I’ve written twice here to have a little fun with the prolonged non-appearance of The Doors of Stone, the third and concluding volume of Patrick Rothfuss’s Kingkiller trilogy. There is no question, however, looking at the comments for those posts, that for many readers said non-appearance is a very serious topic. The strong senses of frustration, attachment, and resolve being expressed revolve around an age-old issue: the nature of the relationship between author and reader. It is not only an inherently interesting issue but, given that social media has transformed access to authors, an evolving one as well.
The author has himself added another log to this fire recently at the Emerald City Comic Con. When asked by a fan, “Are you like a DM [Dungeon Master] taking us on a journey where the bard is the hero of the story?” Rothfuss responded, “It’s way worse than that. I am an author who has tricked you into reading a trilogy that is a million-word prologue.” Sure, it would be wonderful to have many millions of words set in the world of Kingkiller, but given the vast length of time that has gone into the “prologue,” frustrated readers might be forgiven for wondering if Rothfuss has been spending his time overcoming the temporal limitations of mortality.
- The author has no responsibility to the reader. The creation of books is a complex process which has no linear rules of engagement. (The reader has your back.)
- The author’s only responsibility is to do his best work, however long that takes. (The reader appreciates your past excellence, and understands your commitment to ultimately delivering the goods.)
- The author has a direct responsibility to his readers. (The reader is frustrated with you)
Without question readers and authors who are contemporaries share a dynamic link to the same object, a particular book, or set of books. The author has provided the narrative. The readers’ relationship to that narrative is itself a separate but related narrative and one which is impacted by the author’s personal actions as an author, including speed of production and personal perspective.
Take the Harry Potter books for example. Readers who happened to be roughly Harry’s age when the series began, 10 to 12, had the special experience of growing up with him as the books were released. Each book became successively more complex and mature and these readers grew along with that. It was a wonderful effect, and one which no reader today can experience. For example a 10-year-old who devours books one and two will often falter as she continues and the books age beyond her. Sometimes the reader’s narrative is a lucky one, as it was for Harry Potter readers born in 1988–90, particularly when it is an experience shared by so many other readers.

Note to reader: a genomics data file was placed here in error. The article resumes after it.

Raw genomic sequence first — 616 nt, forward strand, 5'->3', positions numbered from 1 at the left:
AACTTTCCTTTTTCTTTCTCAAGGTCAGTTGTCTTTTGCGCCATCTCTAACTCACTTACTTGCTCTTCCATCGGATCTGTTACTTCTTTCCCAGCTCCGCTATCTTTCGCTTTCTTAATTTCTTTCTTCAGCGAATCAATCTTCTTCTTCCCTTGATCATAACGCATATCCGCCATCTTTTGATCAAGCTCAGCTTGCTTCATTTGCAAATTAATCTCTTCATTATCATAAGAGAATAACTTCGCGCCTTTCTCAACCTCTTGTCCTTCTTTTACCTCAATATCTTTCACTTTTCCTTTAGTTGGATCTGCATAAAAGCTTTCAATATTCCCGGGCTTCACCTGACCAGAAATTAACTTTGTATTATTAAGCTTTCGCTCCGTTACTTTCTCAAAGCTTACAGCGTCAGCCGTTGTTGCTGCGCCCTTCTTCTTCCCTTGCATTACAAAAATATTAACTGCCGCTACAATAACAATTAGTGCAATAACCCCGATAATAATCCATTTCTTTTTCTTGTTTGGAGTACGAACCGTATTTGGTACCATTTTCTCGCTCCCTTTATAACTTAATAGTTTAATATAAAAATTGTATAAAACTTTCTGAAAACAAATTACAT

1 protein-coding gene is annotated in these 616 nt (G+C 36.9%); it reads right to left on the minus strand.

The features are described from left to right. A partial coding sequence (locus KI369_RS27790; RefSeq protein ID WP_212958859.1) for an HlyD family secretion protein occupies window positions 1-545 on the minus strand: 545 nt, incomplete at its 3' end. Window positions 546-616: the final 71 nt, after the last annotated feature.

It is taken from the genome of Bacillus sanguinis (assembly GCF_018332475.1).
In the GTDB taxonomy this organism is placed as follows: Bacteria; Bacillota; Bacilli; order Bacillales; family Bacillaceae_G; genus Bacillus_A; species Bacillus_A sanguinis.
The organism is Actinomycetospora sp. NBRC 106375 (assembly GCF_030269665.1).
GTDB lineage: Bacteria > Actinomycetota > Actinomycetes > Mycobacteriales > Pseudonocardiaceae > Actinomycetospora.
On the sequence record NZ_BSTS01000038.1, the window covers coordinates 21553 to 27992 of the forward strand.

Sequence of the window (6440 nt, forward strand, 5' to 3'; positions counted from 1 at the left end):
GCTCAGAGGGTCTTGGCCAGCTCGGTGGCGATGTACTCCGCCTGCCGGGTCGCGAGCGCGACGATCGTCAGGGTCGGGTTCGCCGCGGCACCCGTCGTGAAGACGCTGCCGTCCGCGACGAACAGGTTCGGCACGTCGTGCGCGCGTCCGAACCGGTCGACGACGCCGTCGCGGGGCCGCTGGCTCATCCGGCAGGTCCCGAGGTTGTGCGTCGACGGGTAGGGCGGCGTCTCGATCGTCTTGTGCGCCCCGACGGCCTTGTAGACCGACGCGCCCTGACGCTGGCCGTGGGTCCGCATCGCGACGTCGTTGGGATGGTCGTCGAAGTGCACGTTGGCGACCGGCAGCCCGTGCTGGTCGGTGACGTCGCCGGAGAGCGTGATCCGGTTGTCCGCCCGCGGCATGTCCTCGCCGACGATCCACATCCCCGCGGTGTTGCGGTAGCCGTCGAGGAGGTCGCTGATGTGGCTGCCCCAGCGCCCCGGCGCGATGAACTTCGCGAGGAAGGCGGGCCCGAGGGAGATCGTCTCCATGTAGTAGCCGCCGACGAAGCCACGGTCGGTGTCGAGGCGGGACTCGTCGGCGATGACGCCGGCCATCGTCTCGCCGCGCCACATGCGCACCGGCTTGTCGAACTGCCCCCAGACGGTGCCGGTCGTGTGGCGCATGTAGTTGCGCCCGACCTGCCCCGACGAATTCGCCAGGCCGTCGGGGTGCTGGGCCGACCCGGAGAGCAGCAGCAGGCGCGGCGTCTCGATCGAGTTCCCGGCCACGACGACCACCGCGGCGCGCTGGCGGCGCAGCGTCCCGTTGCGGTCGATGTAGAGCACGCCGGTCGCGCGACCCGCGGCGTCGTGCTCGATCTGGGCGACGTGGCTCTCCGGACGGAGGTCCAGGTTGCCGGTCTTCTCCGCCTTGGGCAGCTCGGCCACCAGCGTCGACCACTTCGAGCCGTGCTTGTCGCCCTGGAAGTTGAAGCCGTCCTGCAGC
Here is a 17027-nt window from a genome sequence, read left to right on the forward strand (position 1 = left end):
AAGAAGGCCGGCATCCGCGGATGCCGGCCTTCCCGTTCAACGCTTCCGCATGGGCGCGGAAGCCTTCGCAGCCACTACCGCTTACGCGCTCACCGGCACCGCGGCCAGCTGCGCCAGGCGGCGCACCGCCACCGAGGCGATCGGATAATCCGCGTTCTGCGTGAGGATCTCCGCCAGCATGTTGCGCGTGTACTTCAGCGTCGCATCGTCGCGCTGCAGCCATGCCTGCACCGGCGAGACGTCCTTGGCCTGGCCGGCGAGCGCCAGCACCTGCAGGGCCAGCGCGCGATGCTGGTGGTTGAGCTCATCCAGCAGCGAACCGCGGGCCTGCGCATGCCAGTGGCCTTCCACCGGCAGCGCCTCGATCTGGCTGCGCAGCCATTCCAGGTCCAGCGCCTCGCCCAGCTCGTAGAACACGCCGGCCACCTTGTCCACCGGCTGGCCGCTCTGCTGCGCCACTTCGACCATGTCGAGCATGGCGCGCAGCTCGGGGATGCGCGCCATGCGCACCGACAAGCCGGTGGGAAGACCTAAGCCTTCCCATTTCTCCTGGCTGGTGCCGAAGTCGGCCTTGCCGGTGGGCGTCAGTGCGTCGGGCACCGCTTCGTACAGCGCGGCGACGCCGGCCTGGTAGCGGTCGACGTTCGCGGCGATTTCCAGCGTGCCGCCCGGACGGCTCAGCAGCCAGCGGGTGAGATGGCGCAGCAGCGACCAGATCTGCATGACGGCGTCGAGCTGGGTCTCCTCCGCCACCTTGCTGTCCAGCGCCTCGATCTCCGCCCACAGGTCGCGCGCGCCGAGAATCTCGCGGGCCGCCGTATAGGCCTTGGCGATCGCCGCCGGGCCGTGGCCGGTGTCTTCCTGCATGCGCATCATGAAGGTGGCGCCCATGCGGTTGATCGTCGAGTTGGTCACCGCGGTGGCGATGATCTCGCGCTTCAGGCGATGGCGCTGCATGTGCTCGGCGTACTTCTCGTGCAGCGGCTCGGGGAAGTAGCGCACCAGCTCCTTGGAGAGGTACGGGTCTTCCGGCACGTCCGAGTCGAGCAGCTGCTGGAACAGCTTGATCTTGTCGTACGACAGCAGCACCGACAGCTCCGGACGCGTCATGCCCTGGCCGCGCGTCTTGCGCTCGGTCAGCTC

Many times there is less joy and more waiting, shared waiting which, just as with a flight delay at an airport, no passenger loves, but still provokes different degrees of resignation among those affected. With a shared book there is an added element of literary camaraderie which elevates the process. Personally I think it’s is very important to take the long view with an awaited book, and understand that contemporary readers are one of only two important audiences. There are future readers as well, at least so every author hopes. Rothfuss is very mindful of that. When he noted that “it’s late once, but it’s bad forever” he is essentially saying that if allaying the frustration of the contemporary audience leads him to produce a substandard book there will be no future audience. That is more than fair.
Finally, what of the author’s attitude and perceived industriousness or lack thereof? How can he be audience casting for the mini series, attending conferences, eating meals out and so forth when he should be leading a cloistered life in a locked room from which he can only gain egress when book three is done?
The author’s relationship to the production of his work is part of the readers’ personal narrative, but it is not personal between author and reader. Goethe wrote Sorrows of Young Werther to remove what he saw as the contagion of romanticism from his mind. Many readers did not share Goethe’s cathartic experience, instead identifying with and emulating Werther, even to the point of committing suicide. Goethe did not murder his readers but his relationship to producing the book had obvious personal effect on them, however lamentable.
In short, the readers’ narrative is both a personal one and a dependent one. The author does not owe his readers anything, but what he has given connects us all in different ways. Strong feelings are understandable and a mark of engagement. It all goes with the territory. Let’s enjoy the ride, with all its frustrations and delays.